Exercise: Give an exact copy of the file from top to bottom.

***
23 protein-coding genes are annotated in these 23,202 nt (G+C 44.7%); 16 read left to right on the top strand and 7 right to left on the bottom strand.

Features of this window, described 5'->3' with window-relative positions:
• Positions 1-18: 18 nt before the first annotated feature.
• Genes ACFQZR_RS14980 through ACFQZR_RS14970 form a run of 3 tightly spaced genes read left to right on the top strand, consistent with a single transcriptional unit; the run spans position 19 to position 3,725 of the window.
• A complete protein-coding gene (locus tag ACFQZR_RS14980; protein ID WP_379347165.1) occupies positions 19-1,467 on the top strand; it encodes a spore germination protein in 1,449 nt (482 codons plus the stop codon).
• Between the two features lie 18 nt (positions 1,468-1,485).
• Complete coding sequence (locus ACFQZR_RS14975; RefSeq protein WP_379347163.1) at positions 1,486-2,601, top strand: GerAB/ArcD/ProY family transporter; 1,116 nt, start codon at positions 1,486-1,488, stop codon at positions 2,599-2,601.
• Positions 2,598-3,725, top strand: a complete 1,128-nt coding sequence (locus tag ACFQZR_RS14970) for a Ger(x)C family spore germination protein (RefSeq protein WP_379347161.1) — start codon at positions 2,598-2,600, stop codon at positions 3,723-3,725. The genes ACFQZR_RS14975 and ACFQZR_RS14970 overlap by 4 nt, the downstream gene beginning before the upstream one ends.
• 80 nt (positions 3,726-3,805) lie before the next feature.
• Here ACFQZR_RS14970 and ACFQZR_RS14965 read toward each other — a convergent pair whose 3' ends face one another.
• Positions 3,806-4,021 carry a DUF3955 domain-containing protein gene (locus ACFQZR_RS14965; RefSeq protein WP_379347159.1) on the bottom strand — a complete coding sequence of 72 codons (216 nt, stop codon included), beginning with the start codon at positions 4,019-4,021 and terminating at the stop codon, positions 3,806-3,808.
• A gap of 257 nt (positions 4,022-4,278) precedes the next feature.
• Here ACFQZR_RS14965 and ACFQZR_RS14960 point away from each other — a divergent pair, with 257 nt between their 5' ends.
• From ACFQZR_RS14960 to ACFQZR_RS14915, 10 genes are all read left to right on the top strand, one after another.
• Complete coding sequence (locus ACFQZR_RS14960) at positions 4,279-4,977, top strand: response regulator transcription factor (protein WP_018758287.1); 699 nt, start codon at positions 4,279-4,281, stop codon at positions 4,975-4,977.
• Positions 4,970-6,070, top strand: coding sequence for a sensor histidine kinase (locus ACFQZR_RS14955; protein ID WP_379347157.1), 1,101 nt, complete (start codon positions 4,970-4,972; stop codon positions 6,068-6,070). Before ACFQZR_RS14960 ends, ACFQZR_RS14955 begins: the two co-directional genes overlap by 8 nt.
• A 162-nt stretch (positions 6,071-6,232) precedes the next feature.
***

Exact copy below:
23 protein-coding genes are annotated in these 23,202 nt (G+C 44.7%); 16 read left to right on the top strand and 7 right to left on the bottom strand.

Features of this window, described 5'->3' with window-relative positions:
• Positions 1-18: 18 nt before the first annotated feature.
• Genes ACFQZR_RS14980 through ACFQZR_RS14970 form a run of 3 tightly spaced genes read left to right on the top strand, consistent with a single transcriptional unit; the run spans position 19 to position 3,725 of the window.
• A complete protein-coding gene (locus tag ACFQZR_RS14980; protein ID WP_379347165.1) occupies positions 19-1,467 on the top strand; it encodes a spore germination protein in 1,449 nt (482 codons plus the stop codon).
• Between the two features lie 18 nt (positions 1,468-1,485).
• Complete coding sequence (locus ACFQZR_RS14975; RefSeq protein WP_379347163.1) at positions 1,486-2,601, top strand: GerAB/ArcD/ProY family transporter; 1,116 nt, start codon at positions 1,486-1,488, stop codon at positions 2,599-2,601.
• Positions 2,598-3,725, top strand: a complete 1,128-nt coding sequence (locus tag ACFQZR_RS14970) for a Ger(x)C family spore germination protein (RefSeq protein WP_379347161.1) — start codon at positions 2,598-2,600, stop codon at positions 3,723-3,725. The genes ACFQZR_RS14975 and ACFQZR_RS14970 overlap by 4 nt, the downstream gene beginning before the upstream one ends.
• 80 nt (positions 3,726-3,805) lie before the next feature.
• Here ACFQZR_RS14970 and ACFQZR_RS14965 read toward each other — a convergent pair whose 3' ends face one another.
• Positions 3,806-4,021 carry a DUF3955 domain-containing protein gene (locus ACFQZR_RS14965; RefSeq protein WP_379347159.1) on the bottom strand — a complete coding sequence of 72 codons (216 nt, stop codon included), beginning with the start codon at positions 4,019-4,021 and terminating at the stop codon, positions 3,806-3,808.
• A gap of 257 nt (positions 4,022-4,278) precedes the next feature.
• Here ACFQZR_RS14965 and ACFQZR_RS14960 point away from each other — a divergent pair, with 257 nt between their 5' ends.
• From ACFQZR_RS14960 to ACFQZR_RS14915, 10 genes are all read left to right on the top strand, one after another.
• Complete coding sequence (locus ACFQZR_RS14960) at positions 4,279-4,977, top strand: response regulator transcription factor (protein WP_018758287.1); 699 nt, start codon at positions 4,279-4,281, stop codon at positions 4,975-4,977.
• Positions 4,970-6,070, top strand: coding sequence for a sensor histidine kinase (locus ACFQZR_RS14955; protein ID WP_379347157.1), 1,101 nt, complete (start codon positions 4,970-4,972; stop codon positions 6,068-6,070). Before ACFQZR_RS14960 ends, ACFQZR_RS14955 begins: the two co-directional genes overlap by 8 nt.
• A 162-nt stretch (positions 6,071-6,232) precedes the next feature.